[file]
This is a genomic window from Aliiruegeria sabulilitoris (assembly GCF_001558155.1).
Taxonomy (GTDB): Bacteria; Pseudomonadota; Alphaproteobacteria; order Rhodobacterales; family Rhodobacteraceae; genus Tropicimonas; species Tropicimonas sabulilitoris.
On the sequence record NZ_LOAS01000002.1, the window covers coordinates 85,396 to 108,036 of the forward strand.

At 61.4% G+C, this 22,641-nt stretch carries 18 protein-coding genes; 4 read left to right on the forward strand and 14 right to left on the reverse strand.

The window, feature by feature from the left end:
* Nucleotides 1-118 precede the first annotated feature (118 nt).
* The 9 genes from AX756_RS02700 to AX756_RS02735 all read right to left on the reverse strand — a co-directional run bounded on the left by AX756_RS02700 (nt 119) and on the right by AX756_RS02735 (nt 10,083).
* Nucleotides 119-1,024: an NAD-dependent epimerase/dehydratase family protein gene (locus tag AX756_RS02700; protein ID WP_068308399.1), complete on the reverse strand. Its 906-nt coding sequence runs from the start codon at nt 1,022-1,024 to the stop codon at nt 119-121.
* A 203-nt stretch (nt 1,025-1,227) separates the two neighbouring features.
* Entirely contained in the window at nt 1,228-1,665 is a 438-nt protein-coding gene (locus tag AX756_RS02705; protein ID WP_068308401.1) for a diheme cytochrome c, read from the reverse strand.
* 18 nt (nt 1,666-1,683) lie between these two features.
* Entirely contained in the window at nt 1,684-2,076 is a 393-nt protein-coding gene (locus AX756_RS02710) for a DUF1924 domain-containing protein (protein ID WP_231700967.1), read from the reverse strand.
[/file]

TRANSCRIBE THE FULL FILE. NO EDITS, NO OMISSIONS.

This is a genomic window from Aliiruegeria sabulilitoris (assembly GCF_001558155.1).
Taxonomy (GTDB): Bacteria; Pseudomonadota; Alphaproteobacteria; order Rhodobacterales; family Rhodobacteraceae; genus Tropicimonas; species Tropicimonas sabulilitoris.
On the sequence record NZ_LOAS01000002.1, the window covers coordinates 85,396 to 108,036 of the forward strand.

At 61.4% G+C, this 22,641-nt stretch carries 18 protein-coding genes; 4 read left to right on the forward strand and 14 right to left on the reverse strand.

The window, feature by feature from the left end:
* Nucleotides 1-118 precede the first annotated feature (118 nt).
* The 9 genes from AX756_RS02700 to AX756_RS02735 all read right to left on the reverse strand — a co-directional run bounded on the left by AX756_RS02700 (nt 119) and on the right by AX756_RS02735 (nt 10,083).
* Nucleotides 119-1,024: an NAD-dependent epimerase/dehydratase family protein gene (locus tag AX756_RS02700; protein ID WP_068308399.1), complete on the reverse strand. Its 906-nt coding sequence runs from the start codon at nt 1,022-1,024 to the stop codon at nt 119-121.
* A 203-nt stretch (nt 1,025-1,227) separates the two neighbouring features.
* Entirely contained in the window at nt 1,228-1,665 is a 438-nt protein-coding gene (locus tag AX756_RS02705; protein ID WP_068308401.1) for a diheme cytochrome c, read from the reverse strand.
* 18 nt (nt 1,666-1,683) lie between these two features.
* Entirely contained in the window at nt 1,684-2,076 is a 393-nt protein-coding gene (locus AX756_RS02710) for a DUF1924 domain-containing protein (protein ID WP_231700967.1), read from the reverse strand.